by Fabian Terh
Previously, I wrote about solving the Knapsack Problem (KP) with dynamic programming. You can read about it here.
Today I want to discuss a variation of KP: the partition equal subset sum problem. I first saw this problem on Leetcode — this was what prompted me to learn about, and write about, KP.
This is the problem statement (reproduced partially without examples):
Given a non-empty array containing only positive integers, find if the array can be partitioned into two subsets such that the sum of elements in both subsets is equal.
For the full problem statement, with constraints and examples, check out the Leetcode problem.
Like with KP, we’ll be solving this using dynamic programming. Since this is a variation of KP, the logic and methodology is largely similar.
We will house our solution in a method that returns a boolean — true if the array can be partitioned into equal subsets, and false otherwise.
Step 1: Guarding against odd array sum
Trivially, if all the numbers in the array add up to an odd sum, we can return false. We only proceed if the array adds up to an even sum.
Step 2: Creating the table
Next, we create the table.
Table rows represent the set of array elements to be considered, while table columns indicate the sum we want to arrive at. Table values are simply boolean values, indicating whether a sum (column) can be arrived at with a set of array elements (row).
Concretely, row i represents a set of array elements from indices 0 to (i-1). The reason for this offset of 1 is because row 0 represents an empty set of elements. Therefore, row 1 represents the first array element (index 0), row 2 represents the first two array elements (indices 0–1), and so on. In total, we create
n + 1 rows, inclusive of 0.
We only want to know if we can sum up exactly to half the total sum of the array. So we only need to create
totalSum / 2 + 1 columns, inclusive of 0.
Step 3: Pre-filling the table
We can immediately begin filling the entries for the base cases in our table — row 0 and column 0.
In the first row, every entry — except the first — must be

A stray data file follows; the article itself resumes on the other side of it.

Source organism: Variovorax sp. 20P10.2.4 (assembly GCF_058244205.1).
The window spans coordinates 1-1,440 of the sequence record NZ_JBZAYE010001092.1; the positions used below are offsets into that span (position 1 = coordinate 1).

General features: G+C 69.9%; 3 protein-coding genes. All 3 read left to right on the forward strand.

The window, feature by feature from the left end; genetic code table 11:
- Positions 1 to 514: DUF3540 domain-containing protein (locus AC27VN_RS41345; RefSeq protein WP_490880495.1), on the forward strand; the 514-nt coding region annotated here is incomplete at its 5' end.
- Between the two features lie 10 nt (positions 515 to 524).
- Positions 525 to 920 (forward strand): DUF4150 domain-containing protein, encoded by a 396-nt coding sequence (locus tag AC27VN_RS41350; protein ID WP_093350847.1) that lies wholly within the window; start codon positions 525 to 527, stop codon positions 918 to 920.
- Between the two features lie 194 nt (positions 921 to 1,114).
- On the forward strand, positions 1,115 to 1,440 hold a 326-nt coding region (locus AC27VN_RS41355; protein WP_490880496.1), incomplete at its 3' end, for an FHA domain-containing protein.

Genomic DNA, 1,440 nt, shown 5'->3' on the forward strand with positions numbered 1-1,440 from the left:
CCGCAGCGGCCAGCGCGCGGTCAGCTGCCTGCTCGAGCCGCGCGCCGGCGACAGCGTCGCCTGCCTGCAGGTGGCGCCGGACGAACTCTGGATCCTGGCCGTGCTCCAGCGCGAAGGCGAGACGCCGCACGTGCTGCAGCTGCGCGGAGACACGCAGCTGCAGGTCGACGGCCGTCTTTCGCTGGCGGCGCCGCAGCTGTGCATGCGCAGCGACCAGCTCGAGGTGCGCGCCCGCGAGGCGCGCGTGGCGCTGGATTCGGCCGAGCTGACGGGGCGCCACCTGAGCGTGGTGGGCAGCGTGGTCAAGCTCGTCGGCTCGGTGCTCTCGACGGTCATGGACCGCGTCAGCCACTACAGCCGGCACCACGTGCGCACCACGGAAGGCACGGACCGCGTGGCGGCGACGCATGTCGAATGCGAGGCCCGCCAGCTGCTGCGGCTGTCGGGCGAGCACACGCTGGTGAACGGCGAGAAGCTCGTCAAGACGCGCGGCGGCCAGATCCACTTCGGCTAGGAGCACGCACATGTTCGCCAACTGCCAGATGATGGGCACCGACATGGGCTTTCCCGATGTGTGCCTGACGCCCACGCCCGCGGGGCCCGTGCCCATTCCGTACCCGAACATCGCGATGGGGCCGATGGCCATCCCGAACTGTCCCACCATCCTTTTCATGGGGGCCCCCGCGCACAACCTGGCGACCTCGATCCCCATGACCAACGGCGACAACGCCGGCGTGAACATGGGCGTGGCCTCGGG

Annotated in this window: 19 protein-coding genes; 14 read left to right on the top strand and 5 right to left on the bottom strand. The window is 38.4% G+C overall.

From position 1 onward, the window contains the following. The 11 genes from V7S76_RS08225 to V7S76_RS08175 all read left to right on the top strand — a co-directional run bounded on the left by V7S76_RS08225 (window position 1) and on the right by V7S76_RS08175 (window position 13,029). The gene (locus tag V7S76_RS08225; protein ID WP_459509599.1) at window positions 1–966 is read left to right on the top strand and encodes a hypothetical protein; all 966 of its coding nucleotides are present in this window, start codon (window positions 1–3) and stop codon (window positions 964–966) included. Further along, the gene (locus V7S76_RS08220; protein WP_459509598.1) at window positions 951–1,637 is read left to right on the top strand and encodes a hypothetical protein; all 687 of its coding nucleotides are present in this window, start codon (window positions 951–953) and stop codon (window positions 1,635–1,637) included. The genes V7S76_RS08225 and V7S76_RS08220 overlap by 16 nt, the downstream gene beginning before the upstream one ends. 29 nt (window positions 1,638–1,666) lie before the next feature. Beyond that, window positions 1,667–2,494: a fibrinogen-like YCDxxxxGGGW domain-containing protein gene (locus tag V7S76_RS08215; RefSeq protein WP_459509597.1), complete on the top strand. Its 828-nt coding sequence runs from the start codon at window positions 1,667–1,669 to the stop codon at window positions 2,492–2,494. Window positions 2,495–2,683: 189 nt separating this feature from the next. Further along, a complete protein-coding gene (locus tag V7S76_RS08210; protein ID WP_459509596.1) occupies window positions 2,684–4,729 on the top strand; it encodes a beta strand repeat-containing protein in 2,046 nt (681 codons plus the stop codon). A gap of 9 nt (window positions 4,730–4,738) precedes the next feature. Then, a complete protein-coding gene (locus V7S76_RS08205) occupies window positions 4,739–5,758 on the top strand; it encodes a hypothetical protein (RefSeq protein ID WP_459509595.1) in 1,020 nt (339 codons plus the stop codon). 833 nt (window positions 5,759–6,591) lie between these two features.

false. Recall that the first row represents an empty set . Naturally, we are unable to arrive at any target sum — column number — except 0.
In the first column, every entry must be
true. We can always,trivially, arrive at a target sum of 0, regardless of the set of elements we have to work with.
Step 4: Building the table (the crux of the problem)
Some entry in the table at row i and column j is
true (attainable) if one of the following three conditions are satisfied:
- the entry at row i-1 and column j is
true. Recall what the row number represents. Therefore, if we are able to attain a particular sum with a subset of the elements that we have presently, we can also attain that sum with our current set of elements — by simply not using the extra elements. This is trivial. Let’s call this
- The current element is exactly the sum we want to attain. This is also trivially true. Let’s call this
- If the above two conditions are not satisfied, we have one remaining way of attaining our target sum. Here, we use the current element — the additional element in the set of elements in our current row compared to the set of elements in the previous row — and check that we are able to attain the remainder of the target sum. Let’s call this
Let’s unpack condition 3. We can only use the current element if it is less than our target sum. If they’re equal, condition 2 would be satisfied. If it’s larger, we can’t use it. Therefore, the first step is to ensure that current element < target sum.
After using our current element, we are left with the remainder of our target sum. We then check if that is attainable by checking the corresponding entry in the row above.
As with regular KP, we want to progressively build our table from the bottom-up. We start with the base cases, until we arrive at our final solution.
Step 5: Returning the answer
We simply return
return mat[nums.length][totalSum / 2].
Thanks for reading!